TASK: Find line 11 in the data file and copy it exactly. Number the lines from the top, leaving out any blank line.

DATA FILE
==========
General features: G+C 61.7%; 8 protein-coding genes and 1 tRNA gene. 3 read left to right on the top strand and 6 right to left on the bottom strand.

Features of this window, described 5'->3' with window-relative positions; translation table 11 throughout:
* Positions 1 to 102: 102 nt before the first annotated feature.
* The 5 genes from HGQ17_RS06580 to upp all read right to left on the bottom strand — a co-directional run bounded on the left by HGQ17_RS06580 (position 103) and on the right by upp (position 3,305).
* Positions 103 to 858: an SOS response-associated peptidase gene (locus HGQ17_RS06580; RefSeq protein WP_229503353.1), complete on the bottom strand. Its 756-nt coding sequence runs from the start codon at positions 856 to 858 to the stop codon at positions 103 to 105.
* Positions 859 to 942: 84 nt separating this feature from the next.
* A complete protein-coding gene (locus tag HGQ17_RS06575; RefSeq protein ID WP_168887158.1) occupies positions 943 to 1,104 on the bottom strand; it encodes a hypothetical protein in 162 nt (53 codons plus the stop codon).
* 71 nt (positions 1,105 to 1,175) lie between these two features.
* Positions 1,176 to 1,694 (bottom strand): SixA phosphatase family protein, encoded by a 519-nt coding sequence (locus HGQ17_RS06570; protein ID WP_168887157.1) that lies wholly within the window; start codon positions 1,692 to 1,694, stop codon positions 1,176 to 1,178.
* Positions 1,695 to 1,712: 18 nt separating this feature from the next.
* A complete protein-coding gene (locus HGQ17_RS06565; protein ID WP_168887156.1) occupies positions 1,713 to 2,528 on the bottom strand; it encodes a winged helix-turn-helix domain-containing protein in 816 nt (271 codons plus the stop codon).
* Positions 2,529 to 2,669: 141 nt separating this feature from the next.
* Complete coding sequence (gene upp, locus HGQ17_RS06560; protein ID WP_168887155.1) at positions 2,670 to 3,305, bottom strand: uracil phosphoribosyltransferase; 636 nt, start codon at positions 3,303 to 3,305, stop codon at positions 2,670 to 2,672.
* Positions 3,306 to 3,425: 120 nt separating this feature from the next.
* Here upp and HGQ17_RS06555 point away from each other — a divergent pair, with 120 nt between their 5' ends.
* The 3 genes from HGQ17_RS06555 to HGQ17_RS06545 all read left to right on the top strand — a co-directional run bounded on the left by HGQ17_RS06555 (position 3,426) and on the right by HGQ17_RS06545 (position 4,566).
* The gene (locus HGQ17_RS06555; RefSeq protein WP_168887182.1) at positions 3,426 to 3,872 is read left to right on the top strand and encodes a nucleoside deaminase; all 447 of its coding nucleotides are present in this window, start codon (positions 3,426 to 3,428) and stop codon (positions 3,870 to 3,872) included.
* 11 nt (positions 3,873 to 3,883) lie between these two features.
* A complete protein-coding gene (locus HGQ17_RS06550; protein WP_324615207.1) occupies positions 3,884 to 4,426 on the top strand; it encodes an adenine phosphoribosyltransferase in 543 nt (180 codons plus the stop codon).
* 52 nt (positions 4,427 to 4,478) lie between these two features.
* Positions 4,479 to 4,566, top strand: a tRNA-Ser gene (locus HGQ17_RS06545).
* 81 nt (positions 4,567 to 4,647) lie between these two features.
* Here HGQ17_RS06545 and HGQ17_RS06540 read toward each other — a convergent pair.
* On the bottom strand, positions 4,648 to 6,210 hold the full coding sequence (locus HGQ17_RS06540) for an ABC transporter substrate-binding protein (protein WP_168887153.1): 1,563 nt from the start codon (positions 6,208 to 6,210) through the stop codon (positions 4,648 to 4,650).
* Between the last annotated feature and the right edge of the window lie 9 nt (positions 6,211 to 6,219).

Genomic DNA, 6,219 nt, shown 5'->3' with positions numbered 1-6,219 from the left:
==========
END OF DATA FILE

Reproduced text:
* A complete protein-coding gene (locus HGQ17_RS06565; protein ID WP_168887156.1) occupies positions 1,713 to 2,528 on the bottom strand; it encodes a winged helix-turn-helix domain-containing protein in 816 nt (271 codons plus the stop codon).